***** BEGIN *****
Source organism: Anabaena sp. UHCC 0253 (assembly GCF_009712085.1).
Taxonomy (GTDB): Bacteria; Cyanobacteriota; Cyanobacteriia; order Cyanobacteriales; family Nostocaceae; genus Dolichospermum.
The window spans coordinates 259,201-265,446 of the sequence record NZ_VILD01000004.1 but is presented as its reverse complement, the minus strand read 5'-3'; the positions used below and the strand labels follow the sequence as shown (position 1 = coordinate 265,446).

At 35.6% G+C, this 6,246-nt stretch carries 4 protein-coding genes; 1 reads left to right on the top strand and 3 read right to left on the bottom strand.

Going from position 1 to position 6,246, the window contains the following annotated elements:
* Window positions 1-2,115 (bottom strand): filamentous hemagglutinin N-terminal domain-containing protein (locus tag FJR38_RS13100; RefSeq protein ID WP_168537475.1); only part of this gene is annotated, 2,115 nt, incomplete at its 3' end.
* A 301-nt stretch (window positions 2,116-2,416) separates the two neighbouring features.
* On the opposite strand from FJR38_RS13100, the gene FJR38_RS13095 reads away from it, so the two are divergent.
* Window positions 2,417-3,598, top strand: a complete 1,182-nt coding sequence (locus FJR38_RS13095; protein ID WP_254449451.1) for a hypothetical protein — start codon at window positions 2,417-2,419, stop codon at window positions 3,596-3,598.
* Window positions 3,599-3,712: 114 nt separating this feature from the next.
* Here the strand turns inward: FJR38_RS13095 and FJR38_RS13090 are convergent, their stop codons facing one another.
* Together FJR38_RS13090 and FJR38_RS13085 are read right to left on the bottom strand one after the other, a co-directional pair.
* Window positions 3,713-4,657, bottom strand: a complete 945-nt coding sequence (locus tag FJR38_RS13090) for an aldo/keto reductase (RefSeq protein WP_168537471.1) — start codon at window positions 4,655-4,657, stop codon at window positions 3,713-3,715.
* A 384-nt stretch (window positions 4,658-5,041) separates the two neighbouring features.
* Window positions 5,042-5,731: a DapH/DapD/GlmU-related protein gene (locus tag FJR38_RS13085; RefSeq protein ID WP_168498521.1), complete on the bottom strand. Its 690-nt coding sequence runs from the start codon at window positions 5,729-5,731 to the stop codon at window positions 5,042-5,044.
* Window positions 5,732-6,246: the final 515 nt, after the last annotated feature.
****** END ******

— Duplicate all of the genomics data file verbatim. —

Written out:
Source organism: Anabaena sp. UHCC 0253 (assembly GCF_009712085.1).
Taxonomy (GTDB): Bacteria; Cyanobacteriota; Cyanobacteriia; order Cyanobacteriales; family Nostocaceae; genus Dolichospermum.
The window spans coordinates 259,201-265,446 of the sequence record NZ_VILD01000004.1 but is presented as its reverse complement, the minus strand read 5'-3'; the positions used below and the strand labels follow the sequence as shown (position 1 = coordinate 265,446).

At 35.6% G+C, this 6,246-nt stretch carries 4 protein-coding genes; 1 reads left to right on the top strand and 3 read right to left on the bottom strand.

Going from position 1 to position 6,246, the window contains the following annotated elements:
* Window positions 1-2,115 (bottom strand): filamentous hemagglutinin N-terminal domain-containing protein (locus tag FJR38_RS13100; RefSeq protein ID WP_168537475.1); only part of this gene is annotated, 2,115 nt, incomplete at its 3' end.
* A 301-nt stretch (window positions 2,116-2,416) separates the two neighbouring features.
* On the opposite strand from FJR38_RS13100, the gene FJR38_RS13095 reads away from it, so the two are divergent.
* Window positions 2,417-3,598, top strand: a complete 1,182-nt coding sequence (locus FJR38_RS13095; protein ID WP_254449451.1) for a hypothetical protein — start codon at window positions 2,417-2,419, stop codon at window positions 3,596-3,598.
* Window positions 3,599-3,712: 114 nt separating this feature from the next.
* Here the strand turns inward: FJR38_RS13095 and FJR38_RS13090 are convergent, their stop codons facing one another.
* Together FJR38_RS13090 and FJR38_RS13085 are read right to left on the bottom strand one after the other, a co-directional pair.
* Window positions 3,713-4,657, bottom strand: a complete 945-nt coding sequence (locus tag FJR38_RS13090) for an aldo/keto reductase (RefSeq protein WP_168537471.1) — start codon at window positions 4,655-4,657, stop codon at window positions 3,713-3,715.
* A 384-nt stretch (window positions 4,658-5,041) separates the two neighbouring features.
* Window positions 5,042-5,731: a DapH/DapD/GlmU-related protein gene (locus tag FJR38_RS13085; RefSeq protein ID WP_168498521.1), complete on the bottom strand. Its 690-nt coding sequence runs from the start codon at window positions 5,729-5,731 to the stop codon at window positions 5,042-5,044.
* Window positions 5,732-6,246: the final 515 nt, after the last annotated feature.